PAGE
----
Calico Joe

“Poets are like baseball pitchers. Both have their moments. The intervals are the tough things.” ~Robert Frost

John Grisham’s “Calico Joe” offers a look inside those intervals through the lives of Joe Castle, a young phenom hitter for the Chicago Cubs and Warren Tracey, an arrogant thirty-four year old pitcher for the Mets.

Paul Tracey, the son of the Mets pitcher and a talented eleven year old Little Leaguer when the story begins, has that love of baseball that makes the players into gods. Calico Joe becomes Paul’s hero, but Paul knows his volatile, abusive father too well to award him the same status. The confrontation between the two baseball players is inevitable and you will know what’s coming long before it happens. But don’t let that stop you from enjoying all the baseball stories along the way.

Is the story true? In his author’s note, Grisham claims the prerogative to fictionalize, but he does base the story on the Cubs and Mets in the 1973 season. Famous names sprinkle the narrative. He also refers to the reality of baseball’s “code” – the story’s scary premise – the “ins and outs of protecting one’s teammates, and retaliation, and the complications of ‘throwing inside.'” Baseball can be a dangerous game.

Whether or not you are a fan of the game, “Calico Joe” is an easy read, with a little schmaltz and a lot of heart.

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The Art of Fielding

You don’t have to live and breathe baseball to be a fan of Chad Harbach’s The Art of Fielding. You might better appreciate some of the references that Harbach uses, but the nuances are only an excuse to draw you into the game – of life, not baseball.

Henry is small but a talented seventeen year old shortstop from South Dakota, dedicated to his game, and hoping to make it to professional status with the St. Louis Cardinals. Mike Schwartz, a sophomore at a small prestigious Michigan college and catcher for the school’s baseball team, recognizes Henry’s talent when he sees him playing a high school game, and Henry’s path to glory begins.  Schwartz convinces the college to give Henry a scholarship and mentors him into a career that eventually attracts the pro scouts. At the game that has Henry tieing the record of his baseball hero, fictitious Hall of Fame shortstop Aparicio Rodriguez (possibly a reference to Venezuelan Luis Aparicio), the ball deflects off his mitt into the face of his fellow teammate, Owen – sending Owen to the hospital.  And the real game begins.

Baseball ties the characters together as the story follows the team to the final championship.  Harbach compares Henry to Yankees shortstop Derek Jeter, but when Henry begins to think too much about catching and throwing the ball, his dazzling career seems to be over.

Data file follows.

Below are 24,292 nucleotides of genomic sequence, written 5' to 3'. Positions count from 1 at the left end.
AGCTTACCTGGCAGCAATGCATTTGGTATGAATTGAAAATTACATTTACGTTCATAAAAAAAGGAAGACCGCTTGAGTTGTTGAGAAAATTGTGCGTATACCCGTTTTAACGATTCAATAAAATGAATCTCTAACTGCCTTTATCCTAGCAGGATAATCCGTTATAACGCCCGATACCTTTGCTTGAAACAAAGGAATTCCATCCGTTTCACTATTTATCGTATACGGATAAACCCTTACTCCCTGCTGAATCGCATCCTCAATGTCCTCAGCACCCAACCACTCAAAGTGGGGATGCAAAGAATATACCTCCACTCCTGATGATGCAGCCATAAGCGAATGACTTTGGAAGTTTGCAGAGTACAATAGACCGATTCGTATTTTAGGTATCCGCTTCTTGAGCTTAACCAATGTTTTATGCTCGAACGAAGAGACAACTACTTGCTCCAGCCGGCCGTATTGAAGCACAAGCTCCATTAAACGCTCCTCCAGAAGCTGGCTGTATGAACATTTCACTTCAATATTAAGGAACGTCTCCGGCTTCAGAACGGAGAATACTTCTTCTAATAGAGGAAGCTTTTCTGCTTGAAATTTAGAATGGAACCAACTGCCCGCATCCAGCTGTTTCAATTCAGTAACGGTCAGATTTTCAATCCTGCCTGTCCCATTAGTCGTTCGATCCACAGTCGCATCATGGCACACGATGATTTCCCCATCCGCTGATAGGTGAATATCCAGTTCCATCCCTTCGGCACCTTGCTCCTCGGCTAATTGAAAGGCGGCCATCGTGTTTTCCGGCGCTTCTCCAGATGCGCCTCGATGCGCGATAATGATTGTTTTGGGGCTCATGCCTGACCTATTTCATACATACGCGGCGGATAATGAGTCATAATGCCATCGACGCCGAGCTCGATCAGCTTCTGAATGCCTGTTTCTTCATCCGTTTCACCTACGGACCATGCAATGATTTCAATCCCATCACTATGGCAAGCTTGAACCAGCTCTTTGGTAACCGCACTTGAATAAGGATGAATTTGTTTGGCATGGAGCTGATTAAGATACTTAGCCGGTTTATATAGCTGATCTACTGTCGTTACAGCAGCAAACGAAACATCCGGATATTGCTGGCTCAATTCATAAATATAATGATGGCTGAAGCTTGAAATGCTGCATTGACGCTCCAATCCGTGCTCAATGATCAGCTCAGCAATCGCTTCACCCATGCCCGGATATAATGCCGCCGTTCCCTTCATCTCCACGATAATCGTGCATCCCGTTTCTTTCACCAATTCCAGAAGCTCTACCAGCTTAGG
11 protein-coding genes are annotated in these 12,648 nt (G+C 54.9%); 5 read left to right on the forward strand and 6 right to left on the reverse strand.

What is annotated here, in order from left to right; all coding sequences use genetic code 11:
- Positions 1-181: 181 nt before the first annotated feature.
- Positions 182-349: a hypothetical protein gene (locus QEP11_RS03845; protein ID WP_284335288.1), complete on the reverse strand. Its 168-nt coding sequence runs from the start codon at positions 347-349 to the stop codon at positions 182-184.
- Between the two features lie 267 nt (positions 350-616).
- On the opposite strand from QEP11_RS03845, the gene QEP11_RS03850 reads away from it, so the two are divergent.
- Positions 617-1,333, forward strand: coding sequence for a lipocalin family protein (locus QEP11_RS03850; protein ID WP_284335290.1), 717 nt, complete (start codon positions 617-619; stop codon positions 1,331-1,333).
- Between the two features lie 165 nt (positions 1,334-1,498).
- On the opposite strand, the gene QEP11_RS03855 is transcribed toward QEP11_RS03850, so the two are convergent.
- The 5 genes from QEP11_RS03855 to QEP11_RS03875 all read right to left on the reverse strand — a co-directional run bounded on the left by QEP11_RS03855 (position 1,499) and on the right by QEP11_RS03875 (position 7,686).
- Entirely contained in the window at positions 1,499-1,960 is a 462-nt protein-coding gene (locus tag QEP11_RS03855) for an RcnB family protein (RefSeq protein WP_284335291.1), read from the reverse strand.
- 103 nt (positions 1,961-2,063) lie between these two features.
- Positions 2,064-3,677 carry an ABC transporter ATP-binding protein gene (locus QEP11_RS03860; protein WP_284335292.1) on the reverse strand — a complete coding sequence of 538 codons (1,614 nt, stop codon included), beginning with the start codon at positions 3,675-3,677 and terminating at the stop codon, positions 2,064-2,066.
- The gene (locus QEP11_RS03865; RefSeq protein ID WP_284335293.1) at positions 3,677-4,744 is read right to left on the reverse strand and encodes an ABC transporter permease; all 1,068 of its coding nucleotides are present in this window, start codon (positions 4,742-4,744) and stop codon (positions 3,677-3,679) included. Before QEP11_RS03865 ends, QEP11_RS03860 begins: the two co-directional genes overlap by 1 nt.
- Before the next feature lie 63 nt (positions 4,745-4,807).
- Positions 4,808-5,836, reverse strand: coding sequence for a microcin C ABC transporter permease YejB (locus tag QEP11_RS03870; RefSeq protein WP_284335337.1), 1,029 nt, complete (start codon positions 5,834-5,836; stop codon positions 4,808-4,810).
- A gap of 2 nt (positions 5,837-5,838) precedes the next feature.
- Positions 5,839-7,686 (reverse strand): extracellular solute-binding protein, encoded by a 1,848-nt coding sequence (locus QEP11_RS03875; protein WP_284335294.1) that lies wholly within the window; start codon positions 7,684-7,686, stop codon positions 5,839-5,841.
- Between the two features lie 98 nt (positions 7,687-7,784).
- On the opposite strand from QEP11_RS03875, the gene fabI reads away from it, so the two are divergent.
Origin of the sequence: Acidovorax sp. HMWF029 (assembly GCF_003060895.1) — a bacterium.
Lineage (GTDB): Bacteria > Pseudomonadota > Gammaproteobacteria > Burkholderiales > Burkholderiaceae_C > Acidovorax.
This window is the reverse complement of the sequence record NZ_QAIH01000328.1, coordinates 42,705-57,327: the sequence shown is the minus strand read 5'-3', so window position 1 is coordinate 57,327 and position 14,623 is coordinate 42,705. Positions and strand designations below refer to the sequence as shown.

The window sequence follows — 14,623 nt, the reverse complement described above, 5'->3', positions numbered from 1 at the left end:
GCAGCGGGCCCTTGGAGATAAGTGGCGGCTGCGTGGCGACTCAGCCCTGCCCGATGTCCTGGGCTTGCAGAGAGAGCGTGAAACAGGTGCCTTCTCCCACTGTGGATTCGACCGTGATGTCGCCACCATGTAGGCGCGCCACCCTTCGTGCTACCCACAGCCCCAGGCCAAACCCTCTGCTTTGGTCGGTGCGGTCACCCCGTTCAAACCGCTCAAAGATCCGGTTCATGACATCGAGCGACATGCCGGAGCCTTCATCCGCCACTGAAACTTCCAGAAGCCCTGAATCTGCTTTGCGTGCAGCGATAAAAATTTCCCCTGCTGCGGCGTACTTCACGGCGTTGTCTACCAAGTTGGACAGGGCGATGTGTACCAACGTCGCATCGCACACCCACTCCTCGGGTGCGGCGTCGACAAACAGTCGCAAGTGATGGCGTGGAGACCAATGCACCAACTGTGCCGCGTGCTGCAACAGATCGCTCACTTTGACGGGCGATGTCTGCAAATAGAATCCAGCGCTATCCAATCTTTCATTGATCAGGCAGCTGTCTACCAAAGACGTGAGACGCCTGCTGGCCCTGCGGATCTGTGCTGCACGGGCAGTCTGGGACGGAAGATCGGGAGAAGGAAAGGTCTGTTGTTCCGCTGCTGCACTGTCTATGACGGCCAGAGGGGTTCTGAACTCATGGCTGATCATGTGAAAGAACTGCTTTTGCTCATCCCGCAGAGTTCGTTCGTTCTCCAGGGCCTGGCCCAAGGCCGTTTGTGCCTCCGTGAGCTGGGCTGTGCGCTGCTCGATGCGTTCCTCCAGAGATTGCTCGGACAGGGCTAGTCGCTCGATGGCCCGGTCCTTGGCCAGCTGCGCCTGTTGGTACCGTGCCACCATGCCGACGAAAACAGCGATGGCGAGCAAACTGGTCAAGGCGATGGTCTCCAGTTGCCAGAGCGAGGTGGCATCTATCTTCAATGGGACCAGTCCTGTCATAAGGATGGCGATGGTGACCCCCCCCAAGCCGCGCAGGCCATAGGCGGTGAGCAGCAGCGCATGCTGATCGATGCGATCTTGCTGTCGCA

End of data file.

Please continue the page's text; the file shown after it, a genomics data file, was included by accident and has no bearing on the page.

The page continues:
Harbach creates characters that are destined for success, yet they never seem to grab that brass ring.  Each has a story of amazing luck and talent, with Henry as the focal point.  Schwartz, the captain of both the football and baseball teams, the catalyst for team spirit and pseudo-father to his buddies, is unable to envision life after college sports. The college President, Guert Affenlight, a former Harvard English professor, struggles with his closeted homosexuality and his estranged relationship with his daughter.  Owen, known as Buddha to his teammates, is Henry’s gay roommate and Affenlight’s lover.  As he offers wisdom and a conscience to others, he remains detached from participation.  Pella, the President’s daughter, who dropped out of high school a few credits short of graduating to elope with an older man, has returned to live with her father and begin again.

If you know baseball quirks, you will recognize the familiar superstitious rituals – growing a beard, tieing and retieing shoelaces, kicking a spot on the instep – but Harbach also uses literary references to foreshadow some of the action as well as confirm the characters’ state of mind: Henry’s obsession with Aparicio’s guidebook – a list of ambiguous entries on improving life through baseball; President Guert’s dream of a Franzen-like solitary cabin with no distractions for writing his next book; Pella’s dropping her book by Murakami on the soccer field.  Melville’s Moby Dick works as a pervasive and foreboding harbinger in the story.  As an undergraduate at Westish College, Guert uncovered original note pages written by the famous author.  The discovery eventually changes the direction of Guert’s life, and becomes an excuse for the college’s mascot – the team is named the Harpooners and Melville’s thoughtful statue overlooks the lake.

The book ends a few times  – with the resolution of the final game, the convenient exit of Guert’s embarrassment, Pella’s tribute to her father –  Harbach is determined to tie all the loose strings and foretell the characters’ futures, and you will be glad he did.  And Henry shows he still has “the stuff” in the end.

Like a baseball game, The Art of Fielding has unpredictable moments, and I came away with a satisfied and hopeful feeling.

“Poets are like baseball pitchers.  Both have their moments.  The intervals are the tough things.”             Robert Frost

Baseball and John Updike

Spring training – baseball is back.   My mother was an avid fan of the Phillies and when they won the series in 2008, she knew she could die happy.  I never caught the bug. I enjoyed reading about baseball and its true heroes (before they began to crumble), more than watching.

Rereading John Updike’s classic essay  Hub Fans Bid Kid Adieu is a good way to start a new season…I will always associate Ted Williams with Updike’s line…”Gods do not answer letters.”
http://www.newyorker.com/archive/1960/10/22/1960_10_22_109_TNY_CARDS_000266305?currentPage=all